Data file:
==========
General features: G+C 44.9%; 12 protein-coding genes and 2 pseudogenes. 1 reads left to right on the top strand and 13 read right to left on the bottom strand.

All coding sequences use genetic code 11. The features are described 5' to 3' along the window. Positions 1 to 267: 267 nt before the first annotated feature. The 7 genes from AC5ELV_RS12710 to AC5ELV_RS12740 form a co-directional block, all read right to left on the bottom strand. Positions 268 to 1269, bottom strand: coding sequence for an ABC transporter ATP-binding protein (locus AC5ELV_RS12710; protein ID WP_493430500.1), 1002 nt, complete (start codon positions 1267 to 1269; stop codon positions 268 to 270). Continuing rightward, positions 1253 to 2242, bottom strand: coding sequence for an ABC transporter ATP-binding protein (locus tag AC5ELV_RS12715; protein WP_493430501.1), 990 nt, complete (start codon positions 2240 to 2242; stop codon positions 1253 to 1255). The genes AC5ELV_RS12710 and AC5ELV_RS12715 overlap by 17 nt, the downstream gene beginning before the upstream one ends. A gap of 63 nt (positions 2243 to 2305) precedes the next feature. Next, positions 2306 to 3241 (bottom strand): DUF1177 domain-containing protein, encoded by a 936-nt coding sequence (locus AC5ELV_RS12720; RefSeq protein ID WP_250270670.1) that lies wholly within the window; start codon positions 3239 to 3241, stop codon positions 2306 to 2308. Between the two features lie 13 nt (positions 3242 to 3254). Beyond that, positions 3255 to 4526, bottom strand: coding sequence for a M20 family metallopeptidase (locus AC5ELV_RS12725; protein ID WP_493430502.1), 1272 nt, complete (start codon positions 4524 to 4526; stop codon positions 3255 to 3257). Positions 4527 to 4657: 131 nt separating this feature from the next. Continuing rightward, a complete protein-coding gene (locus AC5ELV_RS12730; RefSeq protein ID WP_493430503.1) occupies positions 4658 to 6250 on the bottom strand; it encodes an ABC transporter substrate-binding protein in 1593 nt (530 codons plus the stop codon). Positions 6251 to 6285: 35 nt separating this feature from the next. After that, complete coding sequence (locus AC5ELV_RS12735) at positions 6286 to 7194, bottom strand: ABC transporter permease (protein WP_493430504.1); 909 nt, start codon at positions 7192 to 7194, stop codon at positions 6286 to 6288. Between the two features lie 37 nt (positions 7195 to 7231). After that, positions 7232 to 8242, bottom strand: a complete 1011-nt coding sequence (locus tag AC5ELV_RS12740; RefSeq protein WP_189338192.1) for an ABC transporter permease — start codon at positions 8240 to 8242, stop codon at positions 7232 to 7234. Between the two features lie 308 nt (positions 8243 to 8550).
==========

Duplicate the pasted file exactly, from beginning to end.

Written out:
General features: G+C 44.9%; 12 protein-coding genes and 2 pseudogenes. 1 reads left to right on the top strand and 13 read right to left on the bottom strand.

All coding sequences use genetic code 11. The features are described 5' to 3' along the window. Positions 1 to 267: 267 nt before the first annotated feature. The 7 genes from AC5ELV_RS12710 to AC5ELV_RS12740 form a co-directional block, all read right to left on the bottom strand. Positions 268 to 1269, bottom strand: coding sequence for an ABC transporter ATP-binding protein (locus AC5ELV_RS12710; protein ID WP_493430500.1), 1002 nt, complete (start codon positions 1267 to 1269; stop codon positions 268 to 270). Continuing rightward, positions 1253 to 2242, bottom strand: coding sequence for an ABC transporter ATP-binding protein (locus tag AC5ELV_RS12715; protein WP_493430501.1), 990 nt, complete (start codon positions 2240 to 2242; stop codon positions 1253 to 1255). The genes AC5ELV_RS12710 and AC5ELV_RS12715 overlap by 17 nt, the downstream gene beginning before the upstream one ends. A gap of 63 nt (positions 2243 to 2305) precedes the next feature. Next, positions 2306 to 3241 (bottom strand): DUF1177 domain-containing protein, encoded by a 936-nt coding sequence (locus AC5ELV_RS12720; RefSeq protein ID WP_250270670.1) that lies wholly within the window; start codon positions 3239 to 3241, stop codon positions 2306 to 2308. Between the two features lie 13 nt (positions 3242 to 3254). Beyond that, positions 3255 to 4526, bottom strand: coding sequence for a M20 family metallopeptidase (locus AC5ELV_RS12725; protein ID WP_493430502.1), 1272 nt, complete (start codon positions 4524 to 4526; stop codon positions 3255 to 3257). Positions 4527 to 4657: 131 nt separating this feature from the next. Continuing rightward, a complete protein-coding gene (locus AC5ELV_RS12730; RefSeq protein ID WP_493430503.1) occupies positions 4658 to 6250 on the bottom strand; it encodes an ABC transporter substrate-binding protein in 1593 nt (530 codons plus the stop codon). Positions 6251 to 6285: 35 nt separating this feature from the next. After that, complete coding sequence (locus AC5ELV_RS12735) at positions 6286 to 7194, bottom strand: ABC transporter permease (protein WP_493430504.1); 909 nt, start codon at positions 7192 to 7194, stop codon at positions 6286 to 6288. Between the two features lie 37 nt (positions 7195 to 7231). After that, positions 7232 to 8242, bottom strand: a complete 1011-nt coding sequence (locus tag AC5ELV_RS12740; RefSeq protein WP_189338192.1) for an ABC transporter permease — start codon at positions 8240 to 8242, stop codon at positions 7232 to 7234. Between the two features lie 308 nt (positions 8243 to 8550).